Marathon Peace In Seoul
by Serena Burla on March 29, 2012
Looking back, it seems fitting that an old Chumbawumba’s song “I Get Knocked Down but I Get Up Again” played just prior to the Seoul International Marathon last Sunday, even if it was just for that one line of lyrics. Following my disappointing DNF at the trials, my coach, Isaya Okwiya, and I decided to use my level of fitness to lace up again and give the marathon another go. You just never know what life has in store for you.
There was a sense of peace surrounding the whole experience. I was greeted in Seoul at the airport by one of the marathon’s numerous interpreters calling out my name. He was prepared to converse with me through well planned notecards from which we quickly diverted. He was actually the interpreter for Chinese, but I was very impressed at his willingness to give English a try and make me feel welcome. We talked baseball, family, Korean history, the marathon, music preference, t.v. etc. as we waited for a few other athletes to arrive. Maroon 5’s song “Moves Like Jagger” was very popular for South Korean ring tones, but it didn’t go unnoticed when my recommended Adele was played during the athlete’s dinner.
I spent the week reading, eating pasta, relaxing, eating rice, watching t.v., eating bread, socializing with the other athletes and interpreters, and shuffling along the Hongie Water Stream in Seoul, which is a path for runners, bikers, and pretty much anyone who wants to exercise. It runs along the stream and passes rock gardens, small waterfalls, stepping stones, paintings by famous artists on the pillars holding up the roadways above, big exercise equipment stations, and badminton courts. It was really neat to see so many people exercising in one place and to see a badminton match when it was 7 a.m. and 30 degrees outside.
I took the course tour to both check out the roads and see a little more of the city. The race finish was in the 1988 Olympic track stadium and I was in awe and got goose bumps. Seeing a track stadium that grand was amazing, and I could feel the energy from events past. It was also pretty entertaining when at the end of the tour we drove back to the start for an impromptu photo shoot. We pretended to be running and half the group was in jeans and winter jackets. Love these bonding experiences.
Another interesting experience occurred in the bathroom at the hotel. The toilet seriously had ten buttons on it. I wish I had a picture to share. My coach often encourages me to try new things and since he is a seasoned traveler I assumed (I came to find out incorrectly) he had encountered a toilet like this before. I figured I had to try it out before he arrived so I could act like the toilet was no big deal. So, the heated seat function was really nice and I was actually disappointed my toilet at home did not have this function. But the other buttons, Woo wee. Even though I had an inclination as to what they did I was still surprised (and I only had it on the children’s setting). If you have seen the movie Cars 2 (Boyd’s current favorite), think in terms of the scene where Mater uses the bathroom. This toilet may have even giggled at me too. It wasn’t my only Mater from Cars 2 moment either…Wasabi…aahhhhh!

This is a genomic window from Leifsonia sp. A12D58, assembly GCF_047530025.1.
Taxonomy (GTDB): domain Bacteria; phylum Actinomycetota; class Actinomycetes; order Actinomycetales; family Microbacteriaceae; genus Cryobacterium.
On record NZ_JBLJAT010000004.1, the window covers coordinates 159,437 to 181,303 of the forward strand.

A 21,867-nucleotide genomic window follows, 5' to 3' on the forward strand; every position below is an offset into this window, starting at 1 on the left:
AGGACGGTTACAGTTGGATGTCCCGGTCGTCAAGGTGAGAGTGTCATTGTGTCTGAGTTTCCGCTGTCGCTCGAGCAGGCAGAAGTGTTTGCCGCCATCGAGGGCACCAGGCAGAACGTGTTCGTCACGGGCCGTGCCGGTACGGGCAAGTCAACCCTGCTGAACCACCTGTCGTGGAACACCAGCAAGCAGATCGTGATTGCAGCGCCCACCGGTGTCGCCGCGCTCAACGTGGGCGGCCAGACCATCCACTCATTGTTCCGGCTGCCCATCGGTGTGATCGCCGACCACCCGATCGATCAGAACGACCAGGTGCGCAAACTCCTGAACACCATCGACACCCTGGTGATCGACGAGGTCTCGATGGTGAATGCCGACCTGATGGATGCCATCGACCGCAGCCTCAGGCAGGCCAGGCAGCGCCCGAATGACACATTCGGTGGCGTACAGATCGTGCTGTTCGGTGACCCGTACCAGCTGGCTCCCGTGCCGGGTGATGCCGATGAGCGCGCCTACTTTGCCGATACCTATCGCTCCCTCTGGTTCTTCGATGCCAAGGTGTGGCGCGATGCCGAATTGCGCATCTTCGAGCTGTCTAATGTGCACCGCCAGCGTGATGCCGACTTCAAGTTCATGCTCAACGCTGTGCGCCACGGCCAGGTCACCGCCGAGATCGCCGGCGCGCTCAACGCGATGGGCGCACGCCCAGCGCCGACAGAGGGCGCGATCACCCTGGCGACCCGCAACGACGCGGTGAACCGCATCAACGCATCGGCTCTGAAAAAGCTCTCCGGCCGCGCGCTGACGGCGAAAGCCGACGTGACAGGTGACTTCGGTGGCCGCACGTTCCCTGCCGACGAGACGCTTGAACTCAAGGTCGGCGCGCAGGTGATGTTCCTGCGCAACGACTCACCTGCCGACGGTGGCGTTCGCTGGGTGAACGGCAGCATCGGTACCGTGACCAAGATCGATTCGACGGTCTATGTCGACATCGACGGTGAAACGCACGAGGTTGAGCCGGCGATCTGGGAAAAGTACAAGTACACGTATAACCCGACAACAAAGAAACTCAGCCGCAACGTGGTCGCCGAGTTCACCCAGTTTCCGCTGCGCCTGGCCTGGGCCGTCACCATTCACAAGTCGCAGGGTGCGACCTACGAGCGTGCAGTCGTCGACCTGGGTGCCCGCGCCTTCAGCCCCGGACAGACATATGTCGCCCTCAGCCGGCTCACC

Race morning I felt calm and ready to try and make the most of this marathon opportunity. I remember little things about my journey, like when I pictured the pack at a recent track workout; the racers became my teammates Yihunlish, Amanda, Kristin, and Jacqui. That I almost got hit in the head by a flying water bottle. The drums and gongs I heard summoned me on, and the smiling children became fuel as I relaxed using their energy and even gave a few waves and smiles myself.
The big construction site with multiple cranes made me think of Boyd and how he would have loved this site, and how we would have had a long conversation about it. I thought of an e-mail my good friend Andy sent around the time of my surgery about overcoming such obstacles. Memories of my husband Adam who has his own way of encouraging me and of my family and coach with whom I share the desire to succeed popped into my mind. I remember when I made my move and thought, “Commit to the move and go with it.” I thought of many talks and lessons from Isaya and I remained committed to proving I had grown as a runner.
At times I was filled with such peace and grace I imagined God holding my hand and running by my side. Towards the later part of the race I imagined him tying a rope to me and pulling me along. The last 2k I am pretty sure he was right under my feet, pushing them back up off the pavement. When I crossed the finish line I was overcome with gratitude, joy, relief, humility, and personal growth. I was so glad Isaya was there to share this special moment and race with me, as he has been there through thick and thin. We didn’t have to say much to each other because each of us knew what this race meant.
The rest of the trip consisted of talking our fun loving English interpreter into taking us out via the subway to new parts of the city to eat authentic Korean food-yum (a side note: practice using chopsticks ahead of time because when you are tired and hungry they are even more difficult to use- I am embarrassed to say the waitress offered me a fork). The rest of the time was spent hanging out with a sense of gratefulness that we are granted such a spread of highs and lows in life, and that each is an opportunity to build character, learn lessons, and grow. For me this was a chance to show that “I get knocked down but I get up again.”